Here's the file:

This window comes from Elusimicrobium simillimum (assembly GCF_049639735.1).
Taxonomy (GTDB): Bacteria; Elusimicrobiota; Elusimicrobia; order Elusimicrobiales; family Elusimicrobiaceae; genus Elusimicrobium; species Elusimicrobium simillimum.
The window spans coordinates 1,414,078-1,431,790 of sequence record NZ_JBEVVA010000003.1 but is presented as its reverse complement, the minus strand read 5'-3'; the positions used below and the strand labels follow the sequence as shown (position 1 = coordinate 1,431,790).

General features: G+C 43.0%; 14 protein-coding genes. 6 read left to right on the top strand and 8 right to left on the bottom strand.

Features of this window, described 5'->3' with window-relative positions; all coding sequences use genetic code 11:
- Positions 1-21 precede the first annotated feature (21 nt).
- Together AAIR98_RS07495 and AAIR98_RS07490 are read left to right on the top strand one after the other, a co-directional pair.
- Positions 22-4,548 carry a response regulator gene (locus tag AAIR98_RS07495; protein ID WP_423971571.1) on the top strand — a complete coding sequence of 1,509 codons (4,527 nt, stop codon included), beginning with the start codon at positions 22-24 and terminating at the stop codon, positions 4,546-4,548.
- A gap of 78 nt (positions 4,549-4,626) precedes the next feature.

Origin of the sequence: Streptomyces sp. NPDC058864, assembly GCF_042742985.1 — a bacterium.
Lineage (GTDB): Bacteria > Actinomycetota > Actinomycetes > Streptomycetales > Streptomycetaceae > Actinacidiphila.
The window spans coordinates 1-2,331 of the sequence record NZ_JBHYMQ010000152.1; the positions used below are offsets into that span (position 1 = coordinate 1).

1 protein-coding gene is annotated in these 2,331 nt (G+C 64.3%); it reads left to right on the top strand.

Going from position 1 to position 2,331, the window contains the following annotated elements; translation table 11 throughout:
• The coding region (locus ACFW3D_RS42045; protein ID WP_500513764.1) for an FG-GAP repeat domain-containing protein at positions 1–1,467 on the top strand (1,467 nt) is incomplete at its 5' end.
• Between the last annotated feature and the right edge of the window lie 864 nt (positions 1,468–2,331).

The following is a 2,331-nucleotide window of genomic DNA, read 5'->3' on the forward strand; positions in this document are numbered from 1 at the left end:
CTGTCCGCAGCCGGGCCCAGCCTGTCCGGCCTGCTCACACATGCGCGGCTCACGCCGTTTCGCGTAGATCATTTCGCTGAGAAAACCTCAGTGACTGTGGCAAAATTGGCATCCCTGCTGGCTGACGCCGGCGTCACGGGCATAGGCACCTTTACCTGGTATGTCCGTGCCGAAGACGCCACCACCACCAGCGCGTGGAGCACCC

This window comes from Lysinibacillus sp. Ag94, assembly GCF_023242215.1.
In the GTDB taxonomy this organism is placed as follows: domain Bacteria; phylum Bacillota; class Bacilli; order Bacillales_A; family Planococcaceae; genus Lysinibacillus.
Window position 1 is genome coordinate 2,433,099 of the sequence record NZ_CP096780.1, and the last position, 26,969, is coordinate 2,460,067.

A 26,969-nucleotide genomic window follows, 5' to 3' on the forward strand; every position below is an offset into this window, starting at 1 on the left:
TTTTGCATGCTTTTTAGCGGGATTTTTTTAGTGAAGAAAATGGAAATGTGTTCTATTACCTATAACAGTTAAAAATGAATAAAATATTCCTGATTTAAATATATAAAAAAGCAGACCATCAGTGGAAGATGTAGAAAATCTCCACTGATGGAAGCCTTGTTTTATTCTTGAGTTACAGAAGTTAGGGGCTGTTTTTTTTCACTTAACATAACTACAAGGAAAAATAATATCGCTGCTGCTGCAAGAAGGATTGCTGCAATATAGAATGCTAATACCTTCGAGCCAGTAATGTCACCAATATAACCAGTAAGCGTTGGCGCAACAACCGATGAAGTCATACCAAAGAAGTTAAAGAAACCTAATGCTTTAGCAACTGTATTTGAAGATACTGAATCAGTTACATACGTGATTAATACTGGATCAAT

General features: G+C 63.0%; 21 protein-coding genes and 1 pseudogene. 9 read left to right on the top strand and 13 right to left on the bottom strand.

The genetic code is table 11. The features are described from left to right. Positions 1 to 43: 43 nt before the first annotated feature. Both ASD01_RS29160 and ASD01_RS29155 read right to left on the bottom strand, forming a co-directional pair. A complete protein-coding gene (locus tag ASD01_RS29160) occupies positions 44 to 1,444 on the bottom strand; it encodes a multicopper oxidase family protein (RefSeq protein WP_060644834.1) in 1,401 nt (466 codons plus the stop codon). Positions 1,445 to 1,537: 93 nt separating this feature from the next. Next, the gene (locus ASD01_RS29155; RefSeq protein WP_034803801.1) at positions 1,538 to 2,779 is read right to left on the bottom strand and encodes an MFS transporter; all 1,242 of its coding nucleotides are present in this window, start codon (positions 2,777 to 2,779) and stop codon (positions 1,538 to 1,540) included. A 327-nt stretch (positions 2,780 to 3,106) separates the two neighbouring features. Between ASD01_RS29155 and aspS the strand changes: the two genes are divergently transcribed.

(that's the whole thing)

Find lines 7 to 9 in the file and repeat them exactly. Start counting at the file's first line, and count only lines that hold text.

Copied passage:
- Together AAIR98_RS07495 and AAIR98_RS07490 are read left to right on the top strand one after the other, a co-directional pair.
- Positions 22-4,548 carry a response regulator gene (locus tag AAIR98_RS07495; protein ID WP_423971571.1) on the top strand — a complete coding sequence of 1,509 codons (4,527 nt, stop codon included), beginning with the start codon at positions 22-24 and terminating at the stop codon, positions 4,546-4,548.
- A gap of 78 nt (positions 4,549-4,626) precedes the next feature.